Supported by Fonds zur Förderung der Wissenschaftlichen Forschung in Österreich (FWF), grant # P-12517 and # P-14031.
Numbers of colony-forming progenitors in patients with systemic mastocytosis: potential diagnostic implications and comparison with myeloproliferative disorders
Article first published online: 19 JUN 2003
European Journal of Clinical Investigation
Volume 33, Issue 7, pages 611–618, July 2003
How to Cite
Jordan, J.-H., Jäger, E., Sperr, W. R., Schwarzinger, I., Födinger, M., Fritsche-Polanz, R., Öhler, L., Geissler, K. and Valent, P. (2003), Numbers of colony-forming progenitors in patients with systemic mastocytosis: potential diagnostic implications and comparison with myeloproliferative disorders. European Journal of Clinical Investigation, 33: 611–618. doi: 10.1046/j.1365-2362.2003.01172.x
Department of Internal Medicine I, Division of Hematology and Hemostaseology (J.-H. Jordan, E. Jäger, W. R. Sperr, L. Öhler, K. Geissler, P. Valent); Institute of Clinical and Chemical Laboratory Diagnostics (I. Schwarzinger, M. Födinger, R. Fritsche-Polanz), University of Vienna, Vienna, Austria.
- Issue published online: 19 JUN 2003
- Article first published online: 19 JUN 2003
- Received 15 November 2002; accepted 3 February 2003
- mast cells;
- myeloproliferative diseases
Background An increase in colony-forming progenitor cells (CFU) is typically seen in myeloproliferative disorders (MPD). Systemic mastocytosis (SM) is a haemopoietic neoplasm involving myeloid progenitors similar to MPD. In the present study, we measured the levels of peripheral blood (pb) and bone marrow (bm) CFU in patients with different categories of SM, and compared them with those obtained in MPD patients and healthy controls.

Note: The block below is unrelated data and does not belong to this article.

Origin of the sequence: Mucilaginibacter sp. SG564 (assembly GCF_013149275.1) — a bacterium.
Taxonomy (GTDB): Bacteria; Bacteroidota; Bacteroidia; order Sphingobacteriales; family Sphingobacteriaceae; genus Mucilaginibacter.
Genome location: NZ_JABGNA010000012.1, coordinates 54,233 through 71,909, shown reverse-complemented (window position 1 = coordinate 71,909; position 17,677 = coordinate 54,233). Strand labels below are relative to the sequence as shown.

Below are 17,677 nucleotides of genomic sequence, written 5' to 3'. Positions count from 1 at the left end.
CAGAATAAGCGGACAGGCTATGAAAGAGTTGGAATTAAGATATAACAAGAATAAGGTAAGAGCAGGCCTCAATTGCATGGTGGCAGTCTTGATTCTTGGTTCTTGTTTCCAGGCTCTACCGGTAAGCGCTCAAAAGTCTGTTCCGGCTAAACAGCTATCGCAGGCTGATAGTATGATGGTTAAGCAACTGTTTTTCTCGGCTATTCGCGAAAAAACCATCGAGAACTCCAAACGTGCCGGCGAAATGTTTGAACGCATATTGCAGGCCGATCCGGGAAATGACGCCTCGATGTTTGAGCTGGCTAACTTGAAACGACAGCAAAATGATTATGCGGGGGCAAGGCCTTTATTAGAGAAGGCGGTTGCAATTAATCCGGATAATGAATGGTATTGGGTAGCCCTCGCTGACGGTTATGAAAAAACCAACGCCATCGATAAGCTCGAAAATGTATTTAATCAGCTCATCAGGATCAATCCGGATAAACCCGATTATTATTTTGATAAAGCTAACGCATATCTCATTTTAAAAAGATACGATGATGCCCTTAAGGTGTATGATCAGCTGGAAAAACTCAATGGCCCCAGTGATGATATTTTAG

Materials and methods Numbers of CFU (CFU-GM, BFU-E, CFU-GEMM) were measured in a colony assay in 25 patients with SM [indolent SM (ISM), n = 15; smouldering SM (SSM), n = 3; SM with an associated haematologic clonal non-mast cell lineage disease (SM-AHNMD), n = 5; aggressive SM (ASM), n = 1; mast cell leukaemia (MCL), n = 1] and 37 with MPD [chronic myeloid leukaemia (CML), n = 10; polycythemia vera (PV), n = 8; essential thrombocytosis (ET), n = 9; idiopathic myelofibrosis (IMF), n = 10].
Results In the patients with MPD, elevated numbers of pb CFU were detected in all groups when compared with healthy controls (P < 0·05). In most of the patients with ISM, circulating CFU levels (CFU-GM, BFU-E, and CFU-GEMM) were within the normal range. In SSM, pb CFU-GM levels were normal in two patients, and elevated in a third patient. In the ‘SM-AHNMD-group’, CFU levels were found to reflect the nature of the AHNMD: in SM with concomitant acute myeloid leukaemia (SM-AML, n = 2), the levels of CFU were low or undetectable, whereas in SM with chronic myelomonocytic leukaemia (SM-CMML, n = 2), elevated numbers of pb CFU-GM were found.
Conclusion The numbers of CFU are normal in patients with ISM, but elevated in some patients with SSM and SM-CMML. An elevated CFU level in SM should raise the suspicion of an associated MPD (CMML) or smouldering SM, a novel SM-subtype that shares several features with MPD and sometimes progresses to an overt SM-MPD.